Challenges to incumbent leaders in the Idaho Legislature are not rare. Successful challenges are.
The last top-level ouster (there have been a few others for lower-level leadership spots) goes back 30 years to 1982, when then-Senate Majority Leader Jim Risch defeated president pro tem Reed Budge in a contest very much underground until near the end. Risch (the current U.S. Senator) was a master at caucus politics; six years earlier, he defeated future U.S. Senator Larry Craig for majority leader.
But we may see another ouster when the closed-door voting occurs in Boise on December 5.
Contests for open seats are more the rule than not; usually, there's no individual person in a party caucus that so obviously stands out as to preclude anyone else from giving it a shot. Not a lot is really required to enter a race for leadership – no paper filing, no fundraising, no public campaigning.
The public doesn't have much to do with these choices, and public campaigns for them would be difficult because they usually amount, mostly, to matters not of philosophy or floor votes but of personality and style. They are partly popularity contests in part, but also relate to how the person handles the job and the public perception of them – of a House speaker of Senate president pro tem is the public face of the chamber.
Idaho has a serious legislative leadership contest this year, for the most powerful single legislative position, speaker of the House. After the 2006 retirement of veteran Bruce Newcomb, the then-assistant majority leader, Lawerence Denney, took over. He was then the assistant majority leader, and the (incomplete) shorthand description of the contest was that he was the conservative defeating the more moderate Bill Deal of Nampa, who now is the state director of the Department of Insurance. In that case, philosophical differences may have been a factor in the voting process. (You can never be totally sure, since the choosing is done by secret ballot.)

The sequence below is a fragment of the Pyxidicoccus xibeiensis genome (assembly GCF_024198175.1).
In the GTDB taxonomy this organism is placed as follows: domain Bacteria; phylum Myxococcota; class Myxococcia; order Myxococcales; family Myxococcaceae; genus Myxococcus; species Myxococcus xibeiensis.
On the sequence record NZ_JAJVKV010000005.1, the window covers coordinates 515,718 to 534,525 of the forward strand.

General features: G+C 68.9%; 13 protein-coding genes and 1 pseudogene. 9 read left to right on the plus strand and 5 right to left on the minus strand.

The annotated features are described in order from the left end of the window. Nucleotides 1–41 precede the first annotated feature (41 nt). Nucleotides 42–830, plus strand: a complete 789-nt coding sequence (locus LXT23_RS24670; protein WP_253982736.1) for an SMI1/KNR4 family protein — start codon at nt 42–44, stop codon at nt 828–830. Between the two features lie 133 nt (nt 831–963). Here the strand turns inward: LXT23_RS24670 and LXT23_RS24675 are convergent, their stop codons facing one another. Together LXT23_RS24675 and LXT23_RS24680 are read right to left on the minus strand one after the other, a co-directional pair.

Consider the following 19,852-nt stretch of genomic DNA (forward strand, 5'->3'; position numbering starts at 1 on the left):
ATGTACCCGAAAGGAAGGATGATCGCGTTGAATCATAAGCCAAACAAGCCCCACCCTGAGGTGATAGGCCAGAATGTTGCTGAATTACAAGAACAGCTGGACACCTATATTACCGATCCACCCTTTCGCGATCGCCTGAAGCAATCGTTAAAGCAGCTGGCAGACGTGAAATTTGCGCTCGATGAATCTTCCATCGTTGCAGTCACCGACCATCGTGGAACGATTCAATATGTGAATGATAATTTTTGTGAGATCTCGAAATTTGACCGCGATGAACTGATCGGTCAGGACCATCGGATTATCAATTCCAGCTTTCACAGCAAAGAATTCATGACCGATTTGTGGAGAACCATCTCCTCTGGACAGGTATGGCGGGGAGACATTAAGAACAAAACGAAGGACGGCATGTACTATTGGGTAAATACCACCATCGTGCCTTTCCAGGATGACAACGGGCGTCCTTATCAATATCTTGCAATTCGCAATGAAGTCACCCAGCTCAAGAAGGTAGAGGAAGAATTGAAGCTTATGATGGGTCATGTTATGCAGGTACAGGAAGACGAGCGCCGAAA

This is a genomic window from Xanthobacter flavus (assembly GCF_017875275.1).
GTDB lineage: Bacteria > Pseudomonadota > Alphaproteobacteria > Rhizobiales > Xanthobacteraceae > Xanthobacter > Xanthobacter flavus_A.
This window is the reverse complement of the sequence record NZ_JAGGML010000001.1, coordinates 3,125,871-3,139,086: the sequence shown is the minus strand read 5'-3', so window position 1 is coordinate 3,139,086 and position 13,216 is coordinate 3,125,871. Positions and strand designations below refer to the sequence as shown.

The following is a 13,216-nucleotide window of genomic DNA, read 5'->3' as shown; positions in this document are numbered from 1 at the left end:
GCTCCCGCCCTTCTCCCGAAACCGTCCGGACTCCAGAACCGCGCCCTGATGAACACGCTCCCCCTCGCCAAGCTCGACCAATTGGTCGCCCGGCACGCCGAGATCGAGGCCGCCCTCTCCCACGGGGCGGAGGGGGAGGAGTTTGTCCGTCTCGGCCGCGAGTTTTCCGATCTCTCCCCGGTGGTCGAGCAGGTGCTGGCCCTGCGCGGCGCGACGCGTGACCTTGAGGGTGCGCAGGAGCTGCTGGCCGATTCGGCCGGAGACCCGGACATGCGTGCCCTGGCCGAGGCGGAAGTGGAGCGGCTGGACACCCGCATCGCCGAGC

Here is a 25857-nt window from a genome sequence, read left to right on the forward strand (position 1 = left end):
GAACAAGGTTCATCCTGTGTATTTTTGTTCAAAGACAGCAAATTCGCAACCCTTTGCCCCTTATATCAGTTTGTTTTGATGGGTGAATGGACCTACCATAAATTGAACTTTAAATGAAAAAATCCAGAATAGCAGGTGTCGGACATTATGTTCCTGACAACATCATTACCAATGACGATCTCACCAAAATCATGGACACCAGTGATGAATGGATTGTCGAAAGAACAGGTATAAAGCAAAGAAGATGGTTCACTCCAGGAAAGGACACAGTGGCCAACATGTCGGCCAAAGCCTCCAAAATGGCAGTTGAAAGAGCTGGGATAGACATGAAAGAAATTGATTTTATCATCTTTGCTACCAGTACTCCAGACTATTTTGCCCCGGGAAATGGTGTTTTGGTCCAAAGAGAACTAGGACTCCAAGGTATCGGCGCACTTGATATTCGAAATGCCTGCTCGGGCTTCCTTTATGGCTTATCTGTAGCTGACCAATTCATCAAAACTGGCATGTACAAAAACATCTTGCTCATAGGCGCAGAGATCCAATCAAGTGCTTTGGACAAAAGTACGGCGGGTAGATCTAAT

This year, Denney is being challenged by the current assistant majority leader, Scott Bedke of Oakley. Bedke seems to be the betting pick to win. Denney has run up a string of bad headlines over the years, and maybe more pointedly there appears to be some dissatisfaction in the ranks. Bedke is said to be broadly popular by comparison, and said also to be campaigning hard. He also has been donating freely to campaign warchests for a number of House members, a fact remembered when time comes to ask for a leadership vote. Denney has made either few or no campaign contributions to other caucus members.
Denney and Bedke haven't often been on opposing sides of substantive issues; the House will not likely be much different in voting patterns either way. It may differ when it comes to such matters as handling ethical issues, deciding on committee assignments (a centrally key job for the speaker), managing appointments and overt politics. (Denney came under fire for trying to fire an appointee to the state redistricting commission).
If Bedke succeeds, he will be the first person to oust a sitting House speaker in many decades. In the more than five decades that Republicans have continuously controlled the chamber, every House speaker departed that job either to retire from the legislature or pursue another office. (That second category includes U.S. Representative Mike Simpson and former Secretary of State Pete Cenarrusa.) It may be an indication, light as it is, that Idaho politics isn't totally unchangeable.